1 Watch. We charge you in the prince's name, Dogb. One word more, honest neighbours: I

stand. pray you, watch about signior Leonato's door; for

2 Watch. Call up the right master constable: We the wedding being there to-morrow, there is a great have here recovered the most dangerous piece of coil to-night: Adieu, be vigitant, I beseech you.

lechery that ever was known in the commonwealth. [Ereunt DeGBERRY and VERGES. * Weapons of the watchmen.

* Unpractised in the ways of the world.

I 4

were

1 Watch. And one Deformed is one of them; I

Re-enter URSULA. know him, he wears a lock.

Urs. Madam, withdraw; the prince, the count, Con. Masters, masters. 2 Watch. You'll be made bring Deformed forth, the town, are come to fetch you to church.

signior Benedick, don John, and all the gallants of I warrant you.

Hero. Help to dress me, good coz, good Meg, Con. Masters, 1 Watch. Never speak; we charge you, let us

good Ursula.

[Exunt. obey you to go with us.

SCENE V. Bora. We are like to prove a

Another Room in Leonato's House.

commodity, being taken up of these men's bills.

Enter LEONATO, with DOG BERRY and VERGES. Con. A commodity in question, I warrant you. Come, we'll obey you.

Leon. What would you with me, honest neigh[Exeunt.

bour? SCENE IV. A Room in Leonato's House. Dogb. Marry, sir, I would have some confidence

with Enter Hero, MARGARET, and URSULA.

you,

that decerns you nearly. Hero. Good Ursula, wake my cousin Beatrice,

Leon. Brief, I pray you ; for you see, 'tis a busy

time with me. and desire her to rise. Urs. I will, lady.

Dogb. Marry, this it is, sir. Hero. And bid her come hither.

Verg. Yes, in truth, it is, sir. Urs. Well.

(Exit URSULA.

Leon. What is it, my good friends ? Marg. Troth, I think, your other rabato

Dogb. Goodınan Verges, sir, speaks a little off better.

the matter; an old man, sir, and his wits are not so Hero. No, pray thee, good Meg, I'll wear this.

blunt, as I would desire they were ; but, in faith, Marg. By my troth, it's not so good; and I war- honest, as the skin between his brows. rant, your cousin will say so.

Verg. Yes, I thank God, I am as honest as any Hero. My cousin's a fool, and thou art another ; man living, that is an old man, and no honester

than I. I'll wear none but this. Marg. I like the new tire within excellently, if

Dogh. Comparisons are odorous: palabras, neighthe hair were a thought browner: and your gown's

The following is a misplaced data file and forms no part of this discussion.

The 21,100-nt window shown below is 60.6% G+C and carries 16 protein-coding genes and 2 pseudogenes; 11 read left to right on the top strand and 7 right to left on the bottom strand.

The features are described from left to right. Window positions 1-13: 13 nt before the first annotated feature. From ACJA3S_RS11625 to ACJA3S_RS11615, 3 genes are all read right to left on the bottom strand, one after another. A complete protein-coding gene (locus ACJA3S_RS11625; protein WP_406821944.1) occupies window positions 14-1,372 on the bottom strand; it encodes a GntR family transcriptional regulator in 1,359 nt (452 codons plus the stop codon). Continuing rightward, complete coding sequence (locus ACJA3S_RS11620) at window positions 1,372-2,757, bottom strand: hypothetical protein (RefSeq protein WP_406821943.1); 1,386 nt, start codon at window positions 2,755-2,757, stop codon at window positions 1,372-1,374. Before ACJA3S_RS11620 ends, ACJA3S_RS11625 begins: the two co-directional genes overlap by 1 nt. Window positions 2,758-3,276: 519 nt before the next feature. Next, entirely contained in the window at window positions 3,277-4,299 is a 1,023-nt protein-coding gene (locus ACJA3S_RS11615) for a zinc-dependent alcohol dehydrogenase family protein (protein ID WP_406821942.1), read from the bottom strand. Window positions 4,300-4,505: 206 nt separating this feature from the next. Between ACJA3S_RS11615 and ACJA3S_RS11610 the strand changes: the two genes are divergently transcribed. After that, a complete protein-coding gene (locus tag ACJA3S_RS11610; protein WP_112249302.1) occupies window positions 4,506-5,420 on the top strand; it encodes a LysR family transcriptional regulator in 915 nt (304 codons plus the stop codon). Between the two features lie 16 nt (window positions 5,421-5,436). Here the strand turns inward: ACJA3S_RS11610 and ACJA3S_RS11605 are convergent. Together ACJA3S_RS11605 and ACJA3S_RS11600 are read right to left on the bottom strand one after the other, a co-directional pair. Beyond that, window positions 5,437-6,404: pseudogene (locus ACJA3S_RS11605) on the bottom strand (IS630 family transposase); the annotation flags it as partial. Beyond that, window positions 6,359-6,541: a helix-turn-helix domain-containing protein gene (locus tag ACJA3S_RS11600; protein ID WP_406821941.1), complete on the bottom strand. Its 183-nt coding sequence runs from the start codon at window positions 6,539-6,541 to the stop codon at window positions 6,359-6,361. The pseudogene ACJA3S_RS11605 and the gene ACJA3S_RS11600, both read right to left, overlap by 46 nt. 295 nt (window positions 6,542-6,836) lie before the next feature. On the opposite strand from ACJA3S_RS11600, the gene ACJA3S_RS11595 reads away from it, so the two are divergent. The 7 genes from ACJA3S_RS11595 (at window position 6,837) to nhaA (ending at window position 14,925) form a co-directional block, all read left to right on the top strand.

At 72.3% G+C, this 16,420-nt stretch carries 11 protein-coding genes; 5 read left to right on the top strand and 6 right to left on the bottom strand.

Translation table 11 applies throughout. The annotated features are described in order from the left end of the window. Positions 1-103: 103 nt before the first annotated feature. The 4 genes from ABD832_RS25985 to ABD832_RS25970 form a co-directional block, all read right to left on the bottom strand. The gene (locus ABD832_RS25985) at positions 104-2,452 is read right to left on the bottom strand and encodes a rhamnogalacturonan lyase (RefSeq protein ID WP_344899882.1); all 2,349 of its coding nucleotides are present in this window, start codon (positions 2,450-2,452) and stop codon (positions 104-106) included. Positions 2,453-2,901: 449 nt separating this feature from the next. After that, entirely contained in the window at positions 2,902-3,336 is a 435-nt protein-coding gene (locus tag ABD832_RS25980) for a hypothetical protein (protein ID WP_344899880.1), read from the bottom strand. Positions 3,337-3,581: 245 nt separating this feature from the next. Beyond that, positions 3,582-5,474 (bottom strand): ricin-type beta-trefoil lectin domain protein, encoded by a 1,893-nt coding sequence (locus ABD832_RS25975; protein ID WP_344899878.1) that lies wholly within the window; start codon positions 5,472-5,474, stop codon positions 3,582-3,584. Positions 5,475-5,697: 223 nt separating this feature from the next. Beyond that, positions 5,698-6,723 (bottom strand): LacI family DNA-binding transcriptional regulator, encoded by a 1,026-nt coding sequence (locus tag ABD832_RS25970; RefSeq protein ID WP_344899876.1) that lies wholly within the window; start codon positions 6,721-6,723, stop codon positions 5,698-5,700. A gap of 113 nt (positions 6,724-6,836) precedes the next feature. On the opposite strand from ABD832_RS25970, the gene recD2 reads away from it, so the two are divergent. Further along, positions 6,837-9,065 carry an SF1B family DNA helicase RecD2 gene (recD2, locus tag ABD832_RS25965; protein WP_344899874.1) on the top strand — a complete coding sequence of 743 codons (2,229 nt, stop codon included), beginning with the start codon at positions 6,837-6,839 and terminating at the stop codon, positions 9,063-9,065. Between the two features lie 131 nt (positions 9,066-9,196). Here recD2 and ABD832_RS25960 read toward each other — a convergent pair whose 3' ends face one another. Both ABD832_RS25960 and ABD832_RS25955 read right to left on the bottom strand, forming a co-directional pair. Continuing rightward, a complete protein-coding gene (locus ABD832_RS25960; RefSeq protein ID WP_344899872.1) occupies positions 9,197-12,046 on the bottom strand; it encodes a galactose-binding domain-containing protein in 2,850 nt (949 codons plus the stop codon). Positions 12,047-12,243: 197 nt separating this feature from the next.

bour Verges. a most rare fashion. I saw the duchess of Milan's

Leon. Neighbours, you are tedious. gown, that they praise so.

Dogb. It pleases your worship to say so, but we Hero. O that exceeds, they say.

are the poor duke's officers; but truly, for mine own Marg. By my troth, its but a night-gown in re

part, if I were as tedious as a king, I could find in spect of yours : Cloth of gold, and cuts, and laced my heart to bestow it all of your worship. with silver; set with pearls, down sleeves, side

Leon. All thy tediousness on me! ha! sleeves, and skirts round, underborne with a bluish

Dogb. Yea, and 'twere a thousand times more tinsel : but for a fine, quaint, graceful, and excel-than 'tis : for I hear as good exclamation on your lent fashion, yours is worth ten on't.

worship, as of any man in the city; and though I Hero. God give me joy to wear it, for my heart be but a poor man, I am glad to hear it. is exceeding heavy!

Verg. And so am I.

Leon. I would fain know what you have to say. Enter BEATRICE.

Verg. Marry, sir, our watch to-night, excepting Hero. Good morrow, coz.

your worship's presence, have ta’en a couple of as Beat. Good morrow, sweet Hero. 'Tis almost arrant knaves as any in Messina. five o'clock, cousin ; 'tis time you were ready. By Dogb. A good old man, sir; he will be talking; my troth, I am exceeding ill : — hey ho !

as they say, When the age is in, the wit is out: it Marg. For a hawk, a horse, or a husband ? is a world to see ! 6 – Well said, i'faith, neigbour Beat. By my troth, I am sick.

Verges : - well, an two men ride of a horse, one Marg. Get you some of this distilled Carduus must ride behind :- An honest soul, i'faith, sir; Benedictus, and lay it to your heart; it is the only by my troth he is, as ever broke bread: but, all thing for a qualm.

men are not alike; alas, good neighbour ! Hero. There thou prick'st her with a thistle.

Leon. Indeed, neighbour, he comes too short of Beat. Benedictus! why Benedictus ? you have you ; but I must leave you. some moral in this Benedictus.

Dogb. One word, sir; our watch, sir, have, inMurg. Moral! no, by my troth, I have no moral deed, comprehended two aspicious persons, and meaning; I meant, plain holy-thistle. You may we would have them this morning examined before think, perchance, that I think you are in love: nay, your worship. by'r lady, I am not such a fool to think what I list; Leon. Take their examination yourself, and bring nor I list not to think what I can ; nor, indeed, I it me; I am now in great haste, as it may appear cannot think, if I would think my heart out of unto you. thinking, that you are in love, or that you will be Dogb. It shall be suffigance. in love, or that you can be in love ; yet Benedick Leon. Drink some wine ere you go; fare you

well, was such another, and now is he become a man : he swore he would never marry; and yet now, in